12. Mike


    Sep 7, 2000
    Yeah, I agree with the neck shape too. I hate that Warwick radius. Too small of a radius in that "C" shape. It does nothing but beat the hell out of my wrist. Something I really don't need consequent of my "mild" case of Carpal Tunnel.

    Brad, you have a solid point also. If I found a Fodera with poor frework for the right price, I 'd buy it, repair it and sell it for profit. I just hate dealing with ailments as large as poor frets when I purchase something. I want it to be good from the start.

    I bought a Lakland Skyline JO 5 about a month ago and sold it in about 2 weeks. The sharp edges pushed me over the edge and just solidified my feeling that, IMO, it was a very overrated bass to begin with. Good componentry and solidly built, but not necessarily (woodwork) of the best materials for something in its price range, but... ehh... I want that unmistakeable boutique feel. The Skyline JO didn't match it and wasn't really meant to.

    Just my other two thoughts... ;)
  13. To me it would have to be tone.If I get a bass and after trying different strings,EQ on bass and amp and setup it doesn't cut through with a band I'll get rid of it.The neck is the first thing I check, if it's a pain to play and doesn't feel good I'll put it right back. I can tell if I like the way a bass plays right away but to see if it's sound will work in a live situation takes a little more time.Tone's the kicker for me.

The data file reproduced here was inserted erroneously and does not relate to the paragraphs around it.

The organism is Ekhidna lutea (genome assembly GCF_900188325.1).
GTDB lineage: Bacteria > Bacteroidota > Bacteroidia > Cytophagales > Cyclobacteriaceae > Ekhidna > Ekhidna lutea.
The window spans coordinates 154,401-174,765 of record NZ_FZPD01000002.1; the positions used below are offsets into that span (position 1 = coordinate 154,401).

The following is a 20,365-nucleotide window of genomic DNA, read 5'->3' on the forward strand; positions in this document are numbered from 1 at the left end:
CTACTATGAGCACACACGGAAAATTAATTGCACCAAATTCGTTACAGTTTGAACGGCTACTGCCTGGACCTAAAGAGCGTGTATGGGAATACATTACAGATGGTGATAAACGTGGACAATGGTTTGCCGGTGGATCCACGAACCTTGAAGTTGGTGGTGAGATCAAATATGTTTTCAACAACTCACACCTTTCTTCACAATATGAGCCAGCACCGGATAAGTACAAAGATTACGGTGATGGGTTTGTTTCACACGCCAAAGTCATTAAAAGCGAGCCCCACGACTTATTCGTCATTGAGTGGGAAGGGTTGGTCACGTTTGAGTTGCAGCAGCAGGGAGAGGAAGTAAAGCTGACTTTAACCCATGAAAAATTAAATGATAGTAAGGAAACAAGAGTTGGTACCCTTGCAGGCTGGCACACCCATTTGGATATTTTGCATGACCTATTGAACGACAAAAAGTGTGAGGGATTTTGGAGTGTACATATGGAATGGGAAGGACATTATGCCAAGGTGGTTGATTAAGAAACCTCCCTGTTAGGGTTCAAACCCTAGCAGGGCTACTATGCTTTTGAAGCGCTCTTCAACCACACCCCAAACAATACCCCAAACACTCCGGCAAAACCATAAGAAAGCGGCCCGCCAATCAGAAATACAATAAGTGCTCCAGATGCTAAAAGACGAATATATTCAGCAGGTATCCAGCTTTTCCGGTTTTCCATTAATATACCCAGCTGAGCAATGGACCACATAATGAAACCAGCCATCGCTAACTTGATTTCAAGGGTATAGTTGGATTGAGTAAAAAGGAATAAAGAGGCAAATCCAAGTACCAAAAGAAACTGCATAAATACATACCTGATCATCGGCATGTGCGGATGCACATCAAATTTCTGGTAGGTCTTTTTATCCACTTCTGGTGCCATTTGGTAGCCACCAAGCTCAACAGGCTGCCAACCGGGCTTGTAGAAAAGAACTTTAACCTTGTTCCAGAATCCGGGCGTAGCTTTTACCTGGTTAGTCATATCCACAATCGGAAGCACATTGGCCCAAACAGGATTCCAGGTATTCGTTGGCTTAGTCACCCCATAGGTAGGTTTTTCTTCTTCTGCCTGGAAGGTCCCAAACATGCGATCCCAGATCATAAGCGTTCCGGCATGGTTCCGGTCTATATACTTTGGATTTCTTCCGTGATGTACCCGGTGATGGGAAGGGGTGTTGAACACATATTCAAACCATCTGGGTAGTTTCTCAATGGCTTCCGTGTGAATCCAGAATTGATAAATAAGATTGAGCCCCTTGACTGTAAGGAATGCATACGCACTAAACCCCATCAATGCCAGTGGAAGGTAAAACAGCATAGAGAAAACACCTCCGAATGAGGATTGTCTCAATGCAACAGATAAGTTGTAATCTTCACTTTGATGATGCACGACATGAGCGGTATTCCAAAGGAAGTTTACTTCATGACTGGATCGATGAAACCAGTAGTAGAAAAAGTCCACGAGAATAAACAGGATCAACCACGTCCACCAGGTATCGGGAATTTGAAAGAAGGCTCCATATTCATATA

14. Bruce Lindfield

    Bruce Lindfield Unprofessional TalkBass Contributor Gold Supporting Member

    I like Warwick basses' tone - but the neck shape means they are unplayable for me - so what good is it having a bass with good tone if you can't play it at all!?
  15. Jim Dombrowski

    Jim Dombrowski Supporting Member

    Jan 16, 2002
    Colorado Springs, CO
    String spacing too close. If it's not comfortable to play right away, I put it down.

    Also, basses that are too heavy. I owned a Fender Roscoe Beck V (over 10 pounds) and it killed my back on nearly every gig.

  16. Fuzzbass

    Fuzzbass P5 with overdrive Gold Supporting Member

    Narrow string spacing for me too. As much as I'd love to have a 'Ray 5 in my collection (I adore the tone), I can't play 'em. Ernie Ball doesn't care about me.

    I'm not thrilled about the RB5 being so heavy but tone and playability are so good that I deal. FWIW, my RB5 felt a lot lighter once I got my Warwick Streamer Stage I... :eek:
  17. christle

    christle Supporting Member

    Jan 26, 2002
    Winnipeg, MB
    Neck and weight. Neck can't be too thin or too thick. The bass must be light enough to play for an entire evening. Everything else can be repaired provided the deal on the price of the bass is a good one in the first place.
  18. Atshen


    Mar 13, 2003
    Grim Cold Québec
    1- I try the bass unplugged to evaluate basic acoustic tone and playability;

    2- If I like it, I plug it into an amp with the EQ set flat. If possible, I compare the tone with that of a bass I'm familiar with (ex. a J-bass);

    3- If I still like it, I make a visual inspection;

    4- If there is no major bumps, I take it home. Bad fret jobs can be fixed quite easily.
  19. DanGouge


    May 25, 2000
    Neck shape. If I don't feel comfortable playing it, then it doesn't matter what else it has going for it.
  20. i rather like warwick necks. it's wide, flat necks that i can't stand.